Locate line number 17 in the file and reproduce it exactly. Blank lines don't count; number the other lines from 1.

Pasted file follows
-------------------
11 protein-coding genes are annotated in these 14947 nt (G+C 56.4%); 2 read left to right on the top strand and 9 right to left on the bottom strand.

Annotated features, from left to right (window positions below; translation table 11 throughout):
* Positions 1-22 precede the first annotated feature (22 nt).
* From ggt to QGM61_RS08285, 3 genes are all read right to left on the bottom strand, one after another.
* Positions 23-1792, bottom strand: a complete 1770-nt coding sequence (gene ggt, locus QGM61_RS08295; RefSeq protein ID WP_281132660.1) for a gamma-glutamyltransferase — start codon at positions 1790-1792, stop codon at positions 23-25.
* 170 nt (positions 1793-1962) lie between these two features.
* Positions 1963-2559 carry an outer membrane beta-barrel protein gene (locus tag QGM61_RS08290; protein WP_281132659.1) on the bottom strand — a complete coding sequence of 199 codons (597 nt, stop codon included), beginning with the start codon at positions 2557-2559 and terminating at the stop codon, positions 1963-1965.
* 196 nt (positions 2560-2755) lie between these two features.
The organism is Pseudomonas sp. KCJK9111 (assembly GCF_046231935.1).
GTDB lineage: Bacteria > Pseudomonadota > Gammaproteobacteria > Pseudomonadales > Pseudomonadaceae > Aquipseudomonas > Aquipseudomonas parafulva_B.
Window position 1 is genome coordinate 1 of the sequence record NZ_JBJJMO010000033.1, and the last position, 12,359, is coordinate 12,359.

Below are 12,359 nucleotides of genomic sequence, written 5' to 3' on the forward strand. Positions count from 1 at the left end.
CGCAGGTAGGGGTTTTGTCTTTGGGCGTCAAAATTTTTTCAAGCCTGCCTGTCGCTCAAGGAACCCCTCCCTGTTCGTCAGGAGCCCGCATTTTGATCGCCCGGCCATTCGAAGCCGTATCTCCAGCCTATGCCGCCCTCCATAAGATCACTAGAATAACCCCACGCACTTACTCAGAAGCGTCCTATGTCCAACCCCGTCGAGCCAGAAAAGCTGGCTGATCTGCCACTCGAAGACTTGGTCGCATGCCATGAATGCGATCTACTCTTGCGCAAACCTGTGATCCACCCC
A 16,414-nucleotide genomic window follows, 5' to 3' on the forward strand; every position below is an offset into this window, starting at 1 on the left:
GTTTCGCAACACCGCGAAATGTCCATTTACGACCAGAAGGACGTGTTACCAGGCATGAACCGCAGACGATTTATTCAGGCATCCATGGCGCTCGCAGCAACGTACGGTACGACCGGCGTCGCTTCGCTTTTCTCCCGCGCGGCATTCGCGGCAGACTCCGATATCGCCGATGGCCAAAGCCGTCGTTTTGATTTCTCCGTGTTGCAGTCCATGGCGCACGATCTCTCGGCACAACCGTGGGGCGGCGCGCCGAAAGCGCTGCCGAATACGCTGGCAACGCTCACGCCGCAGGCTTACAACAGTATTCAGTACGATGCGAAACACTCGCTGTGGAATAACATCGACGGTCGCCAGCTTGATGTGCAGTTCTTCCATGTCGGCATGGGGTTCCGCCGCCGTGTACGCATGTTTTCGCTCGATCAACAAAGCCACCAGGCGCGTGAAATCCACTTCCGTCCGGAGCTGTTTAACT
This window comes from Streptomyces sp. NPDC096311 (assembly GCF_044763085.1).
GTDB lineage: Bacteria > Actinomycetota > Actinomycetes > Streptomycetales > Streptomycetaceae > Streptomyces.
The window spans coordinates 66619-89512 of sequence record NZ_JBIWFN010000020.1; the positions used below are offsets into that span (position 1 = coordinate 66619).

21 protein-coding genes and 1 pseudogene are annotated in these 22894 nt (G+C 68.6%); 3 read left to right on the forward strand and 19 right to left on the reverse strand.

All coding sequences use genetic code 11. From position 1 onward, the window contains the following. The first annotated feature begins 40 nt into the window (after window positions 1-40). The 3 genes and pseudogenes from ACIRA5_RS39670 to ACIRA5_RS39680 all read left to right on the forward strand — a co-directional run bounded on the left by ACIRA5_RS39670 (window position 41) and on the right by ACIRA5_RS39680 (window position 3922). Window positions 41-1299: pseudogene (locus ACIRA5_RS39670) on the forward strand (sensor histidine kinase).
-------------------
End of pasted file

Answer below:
GTDB lineage: Bacteria > Actinomycetota > Actinomycetes > Streptomycetales > Streptomycetaceae > Streptomyces.